Natalie, I don't think anywhere in that article there are any implications that the zero tolerance policy is focussed on women, but instead on the men who pay for sex. This looks to me like the floating of a positive set of proposals from the Home Office...

12/29/2005 12:55:00 pm  
Blogger Natalie Bennett said...

This story is carefully slanted that way, in a very Guardian manner, but it doesn't say that the women will be left alone, and the statement of the figures - "the number of women cautioned for soliciting fell from 3,323 in 1993 to 732 in 2000" - suggests the direction in which this is headed.

I also heard several BBC radio interviews in which the targetting of the women was more clearly admitted.

It is clear the government intends to tighten enforcement of a law that has been drifting out of use, which means the women will be arrested, and as I say in the post, the women are much easier targets than the men, and we know the police like easy targets.

12/29/2005 02:12:00 pm  
Blogger Natalie Bennett said...

Pip, women's progress is a bit of a half-empty/half-full thing. I tend towards the positive, because taking say the perspective of 2,000 years, we have come a hell of a long way in a short time. My negative view is that we must recognise that progress can be reversed, and we have to fight to keep what we have, as well as to make progress.

12/29/2005 02:14:00 pm  
Blogger Alex said...

Prohibition works! After all, they made drugs illegal, and just like that you couldn't buy drugs any more.....right?

Alternatively, this is just a buncha Murdoch/Powellite populist-and-ACPO empire-building bullshit in a New Labour feminist coating. Worse. The economics of it are pure Tebbit. Enough jail and those whores will have to Get On Their Bikes and Go Back To Work.

The logic is that 1) prostitution is a form of abuse and 2) prostitutes are compelled by economic and social desperation to be so. Repression is always easier than change, so presumably they will (still being damaged by abuse, desperate etc) take to more acceptable professions? Or perhaps freeze and starve?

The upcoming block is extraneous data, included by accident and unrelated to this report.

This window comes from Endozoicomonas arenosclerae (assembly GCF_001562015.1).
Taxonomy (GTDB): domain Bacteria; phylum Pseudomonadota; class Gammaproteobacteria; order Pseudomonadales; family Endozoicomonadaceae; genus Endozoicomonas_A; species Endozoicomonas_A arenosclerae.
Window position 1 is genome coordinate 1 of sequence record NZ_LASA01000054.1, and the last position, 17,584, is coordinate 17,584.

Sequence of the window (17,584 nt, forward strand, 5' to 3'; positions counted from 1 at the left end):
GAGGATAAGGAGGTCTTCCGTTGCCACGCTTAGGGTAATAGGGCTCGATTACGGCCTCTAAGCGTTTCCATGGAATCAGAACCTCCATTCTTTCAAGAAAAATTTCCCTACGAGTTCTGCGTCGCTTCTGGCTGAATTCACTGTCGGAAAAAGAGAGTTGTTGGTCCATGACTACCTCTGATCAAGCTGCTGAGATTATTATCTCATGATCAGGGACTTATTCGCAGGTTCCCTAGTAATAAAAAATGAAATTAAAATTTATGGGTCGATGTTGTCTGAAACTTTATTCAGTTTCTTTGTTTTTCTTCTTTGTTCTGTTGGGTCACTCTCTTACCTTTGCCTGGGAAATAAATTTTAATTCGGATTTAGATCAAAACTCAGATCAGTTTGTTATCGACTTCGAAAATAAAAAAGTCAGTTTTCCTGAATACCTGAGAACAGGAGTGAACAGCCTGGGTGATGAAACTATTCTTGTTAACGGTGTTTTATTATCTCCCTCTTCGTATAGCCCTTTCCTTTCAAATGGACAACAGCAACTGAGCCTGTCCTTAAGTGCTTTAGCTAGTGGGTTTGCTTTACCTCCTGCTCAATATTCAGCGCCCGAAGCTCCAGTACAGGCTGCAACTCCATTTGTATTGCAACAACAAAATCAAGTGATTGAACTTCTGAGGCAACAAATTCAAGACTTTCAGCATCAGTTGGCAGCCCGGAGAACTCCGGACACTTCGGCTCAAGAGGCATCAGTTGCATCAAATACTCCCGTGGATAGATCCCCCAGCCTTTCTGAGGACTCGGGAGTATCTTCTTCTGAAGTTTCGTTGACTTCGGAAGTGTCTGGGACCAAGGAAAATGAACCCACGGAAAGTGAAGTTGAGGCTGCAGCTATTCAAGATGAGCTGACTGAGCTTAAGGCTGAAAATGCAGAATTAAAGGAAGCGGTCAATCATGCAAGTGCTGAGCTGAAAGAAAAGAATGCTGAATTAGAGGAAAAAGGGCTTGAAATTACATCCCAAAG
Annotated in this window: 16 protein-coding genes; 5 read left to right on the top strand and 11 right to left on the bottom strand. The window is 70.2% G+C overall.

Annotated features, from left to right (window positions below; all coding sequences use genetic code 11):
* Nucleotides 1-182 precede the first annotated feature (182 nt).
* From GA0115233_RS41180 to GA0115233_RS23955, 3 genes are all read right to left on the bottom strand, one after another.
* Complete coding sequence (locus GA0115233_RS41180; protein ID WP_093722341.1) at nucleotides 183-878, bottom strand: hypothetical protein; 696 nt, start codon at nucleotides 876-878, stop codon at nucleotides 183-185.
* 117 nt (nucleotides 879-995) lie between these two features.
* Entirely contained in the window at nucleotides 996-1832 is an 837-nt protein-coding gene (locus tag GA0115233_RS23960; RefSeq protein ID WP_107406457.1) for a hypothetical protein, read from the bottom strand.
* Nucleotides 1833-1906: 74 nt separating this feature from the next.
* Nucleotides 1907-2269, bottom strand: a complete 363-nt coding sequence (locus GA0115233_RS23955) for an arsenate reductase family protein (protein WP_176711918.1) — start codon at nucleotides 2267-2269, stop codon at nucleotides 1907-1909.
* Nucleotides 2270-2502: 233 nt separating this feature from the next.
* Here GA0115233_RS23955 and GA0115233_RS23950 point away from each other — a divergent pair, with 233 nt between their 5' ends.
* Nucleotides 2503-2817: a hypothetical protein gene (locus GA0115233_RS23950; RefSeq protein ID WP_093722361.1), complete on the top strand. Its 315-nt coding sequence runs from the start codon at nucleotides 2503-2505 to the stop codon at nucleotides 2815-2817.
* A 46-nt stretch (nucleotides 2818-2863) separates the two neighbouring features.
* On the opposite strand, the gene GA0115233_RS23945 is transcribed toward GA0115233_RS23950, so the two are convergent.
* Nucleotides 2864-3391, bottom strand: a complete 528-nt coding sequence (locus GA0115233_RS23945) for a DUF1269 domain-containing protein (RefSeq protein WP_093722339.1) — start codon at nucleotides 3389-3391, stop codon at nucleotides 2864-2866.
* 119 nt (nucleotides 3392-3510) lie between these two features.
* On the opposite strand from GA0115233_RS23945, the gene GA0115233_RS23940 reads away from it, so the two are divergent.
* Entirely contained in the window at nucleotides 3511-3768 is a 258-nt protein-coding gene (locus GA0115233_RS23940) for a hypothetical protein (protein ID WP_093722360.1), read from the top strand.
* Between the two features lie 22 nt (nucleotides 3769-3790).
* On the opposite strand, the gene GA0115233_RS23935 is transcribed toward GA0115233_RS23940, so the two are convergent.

12/30/2005 12:16:00 am  
Blogger Devil's Kitchen said...

It's shocking really how unlevel the playing field still is. If this were an issue about race or religion there would howls of outrage across the land.

You should not take these figures at face-value, mainly because they do not compare like with like. In fact, they are a fiddle; a lie, if you like.

See Chris Dillow here, and Tim Worstall here and here (to start with).

DK

1/02/2006 02:22:00 am  
Blogger Natalie Bennett said...

Women working part time today earn nearly 38.4 per cent less than men performing equivalent work.

I agree the way these figures are presented are less than transparent - classic newspapers going for the maximum impact. Nonetheless they are factual.

I don't know if there are any figures on this, but I'd suspect part-time workers are probably more productive than full-time, (most of us probably do more in the first 20 hours of the working week than the second). Yet we all know they are paid less (as these figures confirm) and treated as less than full professional colleagues.

1/02/2006 10:52:00 am  
Blogger Samara said...

The punishmant for provider vs consumer in this type of issue is consistent with other types of crime- drugs, for example, where the dealer's sentence is harsher than that of the buyer/possessor.

1/05/2006 09:09:00 pm